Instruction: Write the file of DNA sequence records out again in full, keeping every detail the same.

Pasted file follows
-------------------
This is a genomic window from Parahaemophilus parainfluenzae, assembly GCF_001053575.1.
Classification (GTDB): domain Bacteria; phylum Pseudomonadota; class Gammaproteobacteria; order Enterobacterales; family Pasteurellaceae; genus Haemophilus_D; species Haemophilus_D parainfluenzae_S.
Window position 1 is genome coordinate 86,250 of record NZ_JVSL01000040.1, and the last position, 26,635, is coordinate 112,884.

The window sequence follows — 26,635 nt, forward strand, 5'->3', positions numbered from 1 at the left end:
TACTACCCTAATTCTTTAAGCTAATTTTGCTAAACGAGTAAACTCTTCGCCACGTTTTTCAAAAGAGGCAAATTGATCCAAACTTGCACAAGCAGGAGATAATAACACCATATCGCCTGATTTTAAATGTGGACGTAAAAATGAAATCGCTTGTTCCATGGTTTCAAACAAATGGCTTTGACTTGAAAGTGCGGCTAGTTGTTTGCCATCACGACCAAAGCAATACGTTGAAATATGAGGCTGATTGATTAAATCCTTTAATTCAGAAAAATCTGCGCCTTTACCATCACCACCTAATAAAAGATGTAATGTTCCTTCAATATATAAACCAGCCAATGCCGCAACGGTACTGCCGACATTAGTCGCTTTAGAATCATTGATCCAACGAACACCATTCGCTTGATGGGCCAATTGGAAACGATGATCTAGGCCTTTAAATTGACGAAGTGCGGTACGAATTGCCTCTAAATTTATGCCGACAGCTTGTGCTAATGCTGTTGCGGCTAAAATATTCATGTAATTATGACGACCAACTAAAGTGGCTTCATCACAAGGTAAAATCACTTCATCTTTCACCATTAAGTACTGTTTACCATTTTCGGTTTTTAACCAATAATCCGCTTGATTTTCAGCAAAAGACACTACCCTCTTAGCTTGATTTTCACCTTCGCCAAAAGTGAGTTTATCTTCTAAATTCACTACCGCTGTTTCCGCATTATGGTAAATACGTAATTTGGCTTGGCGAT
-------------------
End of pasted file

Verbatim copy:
This is a genomic window from Parahaemophilus parainfluenzae, assembly GCF_001053575.1.
Classification (GTDB): domain Bacteria; phylum Pseudomonadota; class Gammaproteobacteria; order Enterobacterales; family Pasteurellaceae; genus Haemophilus_D; species Haemophilus_D parainfluenzae_S.
Window position 1 is genome coordinate 86,250 of record NZ_JVSL01000040.1, and the last position, 26,635, is coordinate 112,884.

The window sequence follows — 26,635 nt, forward strand, 5'->3', positions numbered from 1 at the left end:
TACTACCCTAATTCTTTAAGCTAATTTTGCTAAACGAGTAAACTCTTCGCCACGTTTTTCAAAAGAGGCAAATTGATCCAAACTTGCACAAGCAGGAGATAATAACACCATATCGCCTGATTTTAAATGTGGACGTAAAAATGAAATCGCTTGTTCCATGGTTTCAAACAAATGGCTTTGACTTGAAAGTGCGGCTAGTTGTTTGCCATCACGACCAAAGCAATACGTTGAAATATGAGGCTGATTGATTAAATCCTTTAATTCAGAAAAATCTGCGCCTTTACCATCACCACCTAATAAAAGATGTAATGTTCCTTCAATATATAAACCAGCCAATGCCGCAACGGTACTGCCGACATTAGTCGCTTTAGAATCATTGATCCAACGAACACCATTCGCTTGATGGGCCAATTGGAAACGATGATCTAGGCCTTTAAATTGACGAAGTGCGGTACGAATTGCCTCTAAATTTATGCCGACAGCTTGTGCTAATGCTGTTGCGGCTAAAATATTCATGTAATTATGACGACCAACTAAAGTGGCTTCATCACAAGGTAAAATCACTTCATCTTTCACCATTAAGTACTGTTTACCATTTTCGGTTTTTAACCAATAATCCGCTTGATTTTCAGCAAAAGACACTACCCTCTTAGCTTGATTTTCACCTTCGCCAAAAGTGAGTTTATCTTCTAAATTCACTACCGCTGTTTCCGCATTATGGTAAATACGTAATTTGGCTTGGCGAT